Aroostook Band of Micmacs keep language, culture alive through community classes

6 years ago

PRESQUE ISLE, Maine — Thanks to recent grant funding, the Aroostook Band of Micmacs in Presque Isle is now striving to host more weekly and monthly cultural education classes for their community in hopes of instilling a strong cultural identity to generations both young and old.

This past summer the tribe received a $20,000 grant from Native Youth and Culture Fund of the First Nations Development Institute, a nonprofit organization that provides funding for Native youth, financial, housing, health and community-based projects.

As part of the funding the Micmac community members have thus far held classes on making traditional tribe regalia, medicine bags, baskets and drums as well as dancing lessons and cooking demonstrations.

On Thursday, Nov. 15, Micmac cultural director John Dennis hosted the first Micmac language course at the Micmac wellness center as part of the grant funding, which he hopes to hold bi-weekly or weekly as more community members hear about the course. He has taught Micmac language courses since 2010 and also provides similar lessons to students in the Little Feathers Headstart Program and the Presque Isle Boys and Girls Club.

Dennis noted that the Micmac language is a complex one to learn, especially for younger tribe members, because there are three dialects that have evolved throughout the tribe’s history.

“One dialect developed among the Micmacs in Nova Scotia while another comes from New Brunswick and another from Quebec, which is similar to the New Brunswick dialect in written form,” Dennis said. “The dialects have more similarities when they’re spoken than when they’re written.”

Dennis grew up on the Eskasoni Mi’kmaw Nation in Cape Breton, Nova Scotia and learned Micmac, pronounced Mi’kmaq in Native communities, as his first language. He said he did not learn English until he attended public school, which was a common reality for many Native children for generations.

In fact there are numerous Micmac elders, Dennis noted, who ran away from Nova Scotia boarding schools as children because non-Native teachers banned them from speaking Mi’kmaq and practicing their unique Native culture. Through the years those elders taught the language to their children, who later grew up and passed down the language to their children and grandchildren.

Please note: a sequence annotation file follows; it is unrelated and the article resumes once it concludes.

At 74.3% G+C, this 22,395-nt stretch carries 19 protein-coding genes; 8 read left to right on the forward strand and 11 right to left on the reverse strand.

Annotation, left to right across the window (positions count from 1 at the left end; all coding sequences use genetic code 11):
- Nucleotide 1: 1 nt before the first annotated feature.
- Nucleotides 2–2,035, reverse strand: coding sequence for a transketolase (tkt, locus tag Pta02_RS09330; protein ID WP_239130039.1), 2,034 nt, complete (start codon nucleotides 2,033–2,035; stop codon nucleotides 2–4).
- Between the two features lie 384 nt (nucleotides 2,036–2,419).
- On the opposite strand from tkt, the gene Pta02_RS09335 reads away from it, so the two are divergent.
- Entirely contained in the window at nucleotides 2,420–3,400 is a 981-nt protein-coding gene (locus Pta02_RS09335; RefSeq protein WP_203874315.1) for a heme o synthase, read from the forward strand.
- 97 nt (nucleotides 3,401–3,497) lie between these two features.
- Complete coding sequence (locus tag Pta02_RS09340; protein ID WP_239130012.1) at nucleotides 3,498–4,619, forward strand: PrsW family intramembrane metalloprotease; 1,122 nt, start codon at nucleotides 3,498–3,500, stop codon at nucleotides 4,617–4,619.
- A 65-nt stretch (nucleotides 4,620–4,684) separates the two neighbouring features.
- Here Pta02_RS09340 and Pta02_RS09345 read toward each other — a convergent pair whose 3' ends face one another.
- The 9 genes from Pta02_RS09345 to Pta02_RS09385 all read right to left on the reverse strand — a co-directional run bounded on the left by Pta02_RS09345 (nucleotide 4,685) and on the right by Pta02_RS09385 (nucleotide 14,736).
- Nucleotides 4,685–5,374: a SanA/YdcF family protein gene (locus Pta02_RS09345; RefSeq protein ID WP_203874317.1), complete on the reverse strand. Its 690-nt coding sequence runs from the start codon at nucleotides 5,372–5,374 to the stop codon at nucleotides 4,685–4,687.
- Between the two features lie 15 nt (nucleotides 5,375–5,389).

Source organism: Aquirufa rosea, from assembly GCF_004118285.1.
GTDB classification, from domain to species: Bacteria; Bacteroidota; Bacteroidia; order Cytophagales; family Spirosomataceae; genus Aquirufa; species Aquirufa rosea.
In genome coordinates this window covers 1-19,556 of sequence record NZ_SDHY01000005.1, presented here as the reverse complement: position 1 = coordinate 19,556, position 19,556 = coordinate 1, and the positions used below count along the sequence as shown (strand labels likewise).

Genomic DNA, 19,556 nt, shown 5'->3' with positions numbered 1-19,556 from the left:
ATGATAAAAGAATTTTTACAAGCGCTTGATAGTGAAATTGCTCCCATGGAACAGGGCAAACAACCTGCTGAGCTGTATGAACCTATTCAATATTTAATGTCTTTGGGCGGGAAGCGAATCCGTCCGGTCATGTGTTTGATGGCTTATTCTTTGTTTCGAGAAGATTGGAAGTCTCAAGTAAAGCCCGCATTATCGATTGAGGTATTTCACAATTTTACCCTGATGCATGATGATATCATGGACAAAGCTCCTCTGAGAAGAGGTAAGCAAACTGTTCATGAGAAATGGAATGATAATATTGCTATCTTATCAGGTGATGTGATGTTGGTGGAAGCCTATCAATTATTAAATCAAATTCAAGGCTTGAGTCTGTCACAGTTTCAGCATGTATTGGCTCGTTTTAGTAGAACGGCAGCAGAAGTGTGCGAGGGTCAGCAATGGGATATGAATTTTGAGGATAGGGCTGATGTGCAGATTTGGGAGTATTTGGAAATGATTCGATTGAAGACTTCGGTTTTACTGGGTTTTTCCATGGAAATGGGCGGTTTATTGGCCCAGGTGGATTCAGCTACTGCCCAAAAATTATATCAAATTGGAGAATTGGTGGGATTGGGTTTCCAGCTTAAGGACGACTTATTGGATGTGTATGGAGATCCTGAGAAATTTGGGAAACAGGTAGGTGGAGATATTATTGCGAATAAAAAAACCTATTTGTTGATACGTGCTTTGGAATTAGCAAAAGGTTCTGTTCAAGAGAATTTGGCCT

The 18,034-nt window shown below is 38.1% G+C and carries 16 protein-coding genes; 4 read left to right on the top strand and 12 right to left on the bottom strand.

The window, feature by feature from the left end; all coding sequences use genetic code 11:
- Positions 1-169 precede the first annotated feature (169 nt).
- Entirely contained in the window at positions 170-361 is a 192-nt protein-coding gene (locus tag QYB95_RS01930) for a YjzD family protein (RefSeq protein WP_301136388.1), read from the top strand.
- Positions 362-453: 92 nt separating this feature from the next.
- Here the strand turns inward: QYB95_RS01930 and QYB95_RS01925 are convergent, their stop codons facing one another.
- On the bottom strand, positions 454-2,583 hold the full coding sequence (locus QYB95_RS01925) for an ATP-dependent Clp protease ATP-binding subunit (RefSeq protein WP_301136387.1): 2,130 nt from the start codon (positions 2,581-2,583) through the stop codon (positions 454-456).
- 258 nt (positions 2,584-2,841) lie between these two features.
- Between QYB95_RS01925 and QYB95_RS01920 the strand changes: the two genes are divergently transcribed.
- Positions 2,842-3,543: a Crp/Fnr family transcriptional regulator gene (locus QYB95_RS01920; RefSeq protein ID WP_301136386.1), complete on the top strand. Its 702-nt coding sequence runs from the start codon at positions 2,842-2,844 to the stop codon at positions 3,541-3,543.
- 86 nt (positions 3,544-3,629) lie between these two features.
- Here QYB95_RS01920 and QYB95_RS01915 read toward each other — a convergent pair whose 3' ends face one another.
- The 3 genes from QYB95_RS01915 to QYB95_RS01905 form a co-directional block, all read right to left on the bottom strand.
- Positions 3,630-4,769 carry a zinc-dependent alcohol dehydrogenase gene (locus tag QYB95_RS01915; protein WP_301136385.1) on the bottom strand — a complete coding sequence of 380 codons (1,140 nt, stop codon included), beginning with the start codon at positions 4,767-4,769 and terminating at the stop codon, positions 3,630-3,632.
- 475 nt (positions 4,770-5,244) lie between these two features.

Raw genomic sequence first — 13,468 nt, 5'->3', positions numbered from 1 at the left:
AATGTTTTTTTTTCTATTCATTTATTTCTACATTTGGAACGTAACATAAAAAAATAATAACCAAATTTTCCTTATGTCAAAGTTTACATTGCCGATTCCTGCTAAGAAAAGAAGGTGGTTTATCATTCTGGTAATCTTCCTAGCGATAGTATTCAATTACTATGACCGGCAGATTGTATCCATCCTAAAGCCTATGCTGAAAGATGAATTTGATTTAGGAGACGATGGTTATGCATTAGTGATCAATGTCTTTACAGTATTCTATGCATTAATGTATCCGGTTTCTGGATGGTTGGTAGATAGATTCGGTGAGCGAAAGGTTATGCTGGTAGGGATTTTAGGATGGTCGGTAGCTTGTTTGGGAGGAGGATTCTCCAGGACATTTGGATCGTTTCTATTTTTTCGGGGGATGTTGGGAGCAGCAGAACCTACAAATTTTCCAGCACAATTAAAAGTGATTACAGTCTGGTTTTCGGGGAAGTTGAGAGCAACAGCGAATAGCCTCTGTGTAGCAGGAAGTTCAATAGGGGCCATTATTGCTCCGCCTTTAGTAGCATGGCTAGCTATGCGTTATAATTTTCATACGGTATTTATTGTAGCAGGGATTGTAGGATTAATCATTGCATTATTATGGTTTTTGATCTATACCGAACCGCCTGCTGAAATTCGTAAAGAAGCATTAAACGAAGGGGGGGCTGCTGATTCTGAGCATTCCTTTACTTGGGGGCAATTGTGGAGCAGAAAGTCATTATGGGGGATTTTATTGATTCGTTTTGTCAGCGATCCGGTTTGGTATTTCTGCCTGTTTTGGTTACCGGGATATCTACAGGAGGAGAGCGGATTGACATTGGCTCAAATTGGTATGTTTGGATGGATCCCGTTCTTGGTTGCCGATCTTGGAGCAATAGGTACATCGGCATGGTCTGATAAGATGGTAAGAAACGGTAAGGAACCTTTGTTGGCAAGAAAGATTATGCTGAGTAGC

Today, Dennis said, preserving Mi’kmaq has become even more crucial, as there is no legal requirement for school systems to teach the language. As English becomes a common language that Micmac youth use in school, work and in life, he encourages family members to take advantage of speaking Mi’kmaq at home while their children are still young and curious.

“Even if they’re not paying attention they’ll still retain the words and phrases as long as they hear you speak them,” Dennis said. “We call the language our ‘mother tongue’ because our mothers spoke the language from the time that we were babies.”

Many words that people have spoken throughout northern Maine for centuries have their roots in the languages of Maine’s Wabanaki tribes. The St. John Valley town of Madawaska gets its name from the Maliseet word “Madaweskek” that means “land of porcupines” while Aroostook is a Wabanaki word that translates to “beautiful river.”

Other words that have cultural significance for Aroostook County evolved from both Mi’kmaq and Canadian French culture including Caribou –from the Mi’kmaq “yalipu” meaning “pawer, scratcher” and Canadian French “cariboo,” meaning “American reindeer” — while “toboggan” comes from the Mi’kmaq “tobagun” and Canadian French “tobogan.”

Dennis began his Thursday night class with an introduction of basic Mi’kmaq words and phrases translated from English. He said his goal with the course was to help students gain the skills needed to practice and speak the language in their everyday lives.

“For us the Mi’kmaq language is part of our identities,” Dennis said.

The class holds special meaning for Susie Lewey, of Blaine, who wants to learn those conversational skills in order to sustain those cultural connections with her own family.

“My children are Micmac and Maliseet but my first language was Maliseet. Sometimes my grandchildren will ask me how to say certain Mi’kmaq words, so I want to become fluent,” Lewey said. “There are fewer people now who are fluent and so learning the language is what will keep it alive.”

The next Micmac language course is scheduled for Saturday, Nov. 24 at the Micmac Wellness Center, located at 56 Micmac Drive in Presque Isle. All courses are free and open to the public.